With the release of hyper-v 2012R2 the backup process of the system was changed. Now for some reason there is very little documentation on this.
The new process involves the use of checkpoints
instaed aswell of as VSS to backup the VM (VHDX).
After some futher investigation and with the help of Veeam, many thans to Anton Gostev & Alexander Fogelson for there help, There are a few clear ups worth mentioning.
- Both host and in-guest VSS are also used as previously.
- VM on the volume snapshot is always in its consistent state as volume snapshot is created after the VM freeze.
- Checkpoint is indeed crash-consistent, but is untouched by the backup process.
- Checkpoint is needed because different VMs on the volume will require different time to complete guest VSS freeze.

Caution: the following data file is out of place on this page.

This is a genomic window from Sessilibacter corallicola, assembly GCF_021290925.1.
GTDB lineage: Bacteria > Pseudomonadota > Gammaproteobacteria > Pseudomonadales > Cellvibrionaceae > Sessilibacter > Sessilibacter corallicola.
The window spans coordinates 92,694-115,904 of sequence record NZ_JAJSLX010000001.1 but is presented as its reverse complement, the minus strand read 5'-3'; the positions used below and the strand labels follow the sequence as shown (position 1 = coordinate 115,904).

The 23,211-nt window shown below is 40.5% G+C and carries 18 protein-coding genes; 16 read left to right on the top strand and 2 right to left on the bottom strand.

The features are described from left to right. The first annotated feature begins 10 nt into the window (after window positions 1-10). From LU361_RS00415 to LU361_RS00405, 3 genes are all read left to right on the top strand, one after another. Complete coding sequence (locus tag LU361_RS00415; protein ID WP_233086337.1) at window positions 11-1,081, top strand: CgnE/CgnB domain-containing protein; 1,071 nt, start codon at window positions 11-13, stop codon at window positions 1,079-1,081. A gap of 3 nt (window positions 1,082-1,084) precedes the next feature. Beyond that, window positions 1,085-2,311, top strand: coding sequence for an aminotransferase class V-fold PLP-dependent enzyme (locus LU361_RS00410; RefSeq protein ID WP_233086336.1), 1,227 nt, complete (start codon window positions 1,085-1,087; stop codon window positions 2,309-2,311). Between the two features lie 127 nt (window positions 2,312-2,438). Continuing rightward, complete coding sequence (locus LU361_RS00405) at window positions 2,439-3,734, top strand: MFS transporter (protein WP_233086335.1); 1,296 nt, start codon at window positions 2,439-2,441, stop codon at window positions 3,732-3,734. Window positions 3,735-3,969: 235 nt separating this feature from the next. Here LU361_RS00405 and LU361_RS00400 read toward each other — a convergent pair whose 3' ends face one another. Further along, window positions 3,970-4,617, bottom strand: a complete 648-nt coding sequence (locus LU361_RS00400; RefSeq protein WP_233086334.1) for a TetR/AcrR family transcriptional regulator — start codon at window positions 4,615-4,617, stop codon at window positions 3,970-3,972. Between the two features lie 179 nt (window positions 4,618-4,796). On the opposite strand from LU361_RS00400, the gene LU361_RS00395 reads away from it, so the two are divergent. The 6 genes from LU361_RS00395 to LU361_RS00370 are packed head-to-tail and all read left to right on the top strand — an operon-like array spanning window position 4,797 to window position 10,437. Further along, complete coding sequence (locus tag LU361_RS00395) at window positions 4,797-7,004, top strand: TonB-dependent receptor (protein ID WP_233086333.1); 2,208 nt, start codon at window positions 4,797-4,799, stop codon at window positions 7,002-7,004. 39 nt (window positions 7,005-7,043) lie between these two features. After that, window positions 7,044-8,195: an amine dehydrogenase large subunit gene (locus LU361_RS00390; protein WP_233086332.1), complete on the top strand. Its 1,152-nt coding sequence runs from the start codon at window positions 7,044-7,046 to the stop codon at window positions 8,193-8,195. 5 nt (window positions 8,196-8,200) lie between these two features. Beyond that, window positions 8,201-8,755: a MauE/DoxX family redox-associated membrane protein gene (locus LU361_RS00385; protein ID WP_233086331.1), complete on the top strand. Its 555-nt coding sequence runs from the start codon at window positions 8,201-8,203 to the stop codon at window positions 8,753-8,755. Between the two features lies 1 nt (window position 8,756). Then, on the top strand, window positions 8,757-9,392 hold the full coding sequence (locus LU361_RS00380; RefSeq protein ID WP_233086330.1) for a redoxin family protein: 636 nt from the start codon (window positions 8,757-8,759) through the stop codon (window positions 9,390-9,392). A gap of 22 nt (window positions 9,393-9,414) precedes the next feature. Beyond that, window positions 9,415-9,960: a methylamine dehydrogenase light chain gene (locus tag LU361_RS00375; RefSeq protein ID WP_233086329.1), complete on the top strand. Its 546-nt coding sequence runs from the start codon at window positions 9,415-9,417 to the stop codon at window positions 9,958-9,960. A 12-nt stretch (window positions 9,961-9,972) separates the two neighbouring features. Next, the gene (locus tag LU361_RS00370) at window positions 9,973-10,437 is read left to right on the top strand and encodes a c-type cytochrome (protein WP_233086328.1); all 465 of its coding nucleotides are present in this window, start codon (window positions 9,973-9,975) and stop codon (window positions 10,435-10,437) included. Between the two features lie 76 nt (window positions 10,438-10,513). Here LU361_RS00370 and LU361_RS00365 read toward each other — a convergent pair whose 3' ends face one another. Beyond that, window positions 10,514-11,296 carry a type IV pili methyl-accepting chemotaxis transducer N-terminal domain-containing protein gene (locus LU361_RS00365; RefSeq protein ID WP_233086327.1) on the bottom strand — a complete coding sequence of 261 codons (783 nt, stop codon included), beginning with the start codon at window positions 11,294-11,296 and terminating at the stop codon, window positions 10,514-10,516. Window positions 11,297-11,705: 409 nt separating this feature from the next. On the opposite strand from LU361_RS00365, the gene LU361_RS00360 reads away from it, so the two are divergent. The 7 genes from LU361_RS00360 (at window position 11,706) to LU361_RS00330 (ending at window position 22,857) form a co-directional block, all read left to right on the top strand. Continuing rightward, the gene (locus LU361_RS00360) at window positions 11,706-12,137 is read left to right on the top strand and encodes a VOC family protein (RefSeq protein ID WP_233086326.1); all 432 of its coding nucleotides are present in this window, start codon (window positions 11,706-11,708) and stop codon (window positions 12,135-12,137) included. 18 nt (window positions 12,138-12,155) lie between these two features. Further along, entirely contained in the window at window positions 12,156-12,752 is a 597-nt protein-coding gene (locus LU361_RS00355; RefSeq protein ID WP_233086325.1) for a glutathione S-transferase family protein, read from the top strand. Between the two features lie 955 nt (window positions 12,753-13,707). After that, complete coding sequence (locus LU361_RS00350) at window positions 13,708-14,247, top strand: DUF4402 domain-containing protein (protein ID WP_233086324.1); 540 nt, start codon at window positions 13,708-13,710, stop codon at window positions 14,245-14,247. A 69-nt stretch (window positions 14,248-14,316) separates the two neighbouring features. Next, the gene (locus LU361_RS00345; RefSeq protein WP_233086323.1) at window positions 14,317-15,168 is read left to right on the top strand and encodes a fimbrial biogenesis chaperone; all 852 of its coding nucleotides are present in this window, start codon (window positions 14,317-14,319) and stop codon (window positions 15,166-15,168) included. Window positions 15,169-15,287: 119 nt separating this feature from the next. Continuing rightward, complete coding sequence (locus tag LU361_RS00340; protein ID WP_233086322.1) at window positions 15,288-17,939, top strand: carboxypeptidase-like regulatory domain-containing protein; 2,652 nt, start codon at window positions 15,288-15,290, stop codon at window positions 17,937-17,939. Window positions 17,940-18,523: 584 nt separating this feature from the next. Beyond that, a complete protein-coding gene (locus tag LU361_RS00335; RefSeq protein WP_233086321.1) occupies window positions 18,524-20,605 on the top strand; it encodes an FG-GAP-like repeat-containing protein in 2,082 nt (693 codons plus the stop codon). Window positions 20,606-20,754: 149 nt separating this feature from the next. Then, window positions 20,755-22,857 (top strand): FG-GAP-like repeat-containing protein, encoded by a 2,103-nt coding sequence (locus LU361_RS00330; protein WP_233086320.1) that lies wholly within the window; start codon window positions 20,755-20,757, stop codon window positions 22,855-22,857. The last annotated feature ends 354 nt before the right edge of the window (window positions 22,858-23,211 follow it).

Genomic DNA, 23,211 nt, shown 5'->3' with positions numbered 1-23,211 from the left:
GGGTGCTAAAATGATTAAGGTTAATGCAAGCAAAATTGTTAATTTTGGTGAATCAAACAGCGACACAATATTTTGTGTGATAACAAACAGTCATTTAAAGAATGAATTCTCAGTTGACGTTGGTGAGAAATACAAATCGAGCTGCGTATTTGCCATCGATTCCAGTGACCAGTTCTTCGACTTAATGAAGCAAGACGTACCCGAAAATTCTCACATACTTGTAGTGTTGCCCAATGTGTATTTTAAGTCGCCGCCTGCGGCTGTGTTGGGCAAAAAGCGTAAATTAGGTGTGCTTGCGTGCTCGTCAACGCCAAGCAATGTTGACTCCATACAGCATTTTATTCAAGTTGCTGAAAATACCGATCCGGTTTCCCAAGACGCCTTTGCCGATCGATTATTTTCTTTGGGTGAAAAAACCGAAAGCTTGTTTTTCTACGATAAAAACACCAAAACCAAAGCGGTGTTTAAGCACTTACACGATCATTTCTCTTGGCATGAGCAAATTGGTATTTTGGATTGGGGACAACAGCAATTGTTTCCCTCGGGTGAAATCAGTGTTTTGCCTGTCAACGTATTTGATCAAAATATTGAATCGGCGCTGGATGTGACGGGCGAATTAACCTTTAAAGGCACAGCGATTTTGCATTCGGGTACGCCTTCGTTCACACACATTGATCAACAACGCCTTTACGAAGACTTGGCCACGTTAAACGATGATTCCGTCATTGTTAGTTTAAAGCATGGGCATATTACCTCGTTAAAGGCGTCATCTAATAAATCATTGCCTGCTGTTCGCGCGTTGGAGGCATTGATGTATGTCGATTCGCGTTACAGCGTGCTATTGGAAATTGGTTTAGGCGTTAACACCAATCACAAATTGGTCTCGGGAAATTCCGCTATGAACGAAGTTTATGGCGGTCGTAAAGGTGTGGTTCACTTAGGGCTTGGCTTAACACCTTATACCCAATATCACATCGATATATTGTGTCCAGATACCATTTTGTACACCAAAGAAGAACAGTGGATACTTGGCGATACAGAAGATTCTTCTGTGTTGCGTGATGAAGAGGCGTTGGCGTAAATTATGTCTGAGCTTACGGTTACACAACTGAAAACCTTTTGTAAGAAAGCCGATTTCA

- This also improves support for non Microsoft systems that don’t have in guest VSS.
Originally when backing up Hyper-V VM’s a VSS snapshot would be created, mounted, and that VSS snapshot would be backed up. similar to how we backup (or used to before we started backing up VM’s) Exchange, SQl AD…
The new way basically involves taking a checkpoint (formally known as a snapshot) of the VM, the checkpoint freezes the VHDX file and performs all new writes to a temporary AVHDx file. Thus while the checkpoint is active the original VHDX files can be backed up.
The one thing to take note of is that a checkpoint is crash consistent and not clean. Now these days this is not a big deal as almost all modern databases will load and cleanup there own databases after a crash consistent restore. Also 3rd party backup solutions such as Veea will still directly quis the VM’s and perform VSS snapshots natively within the VM to guarantee clean backups.
Although being crash consistent we do get an easier backup process and using hardware based backups should be easier as we no longer require a hardware VSS provider.
Windows based VM’s will be backup consistent and not crash consistent.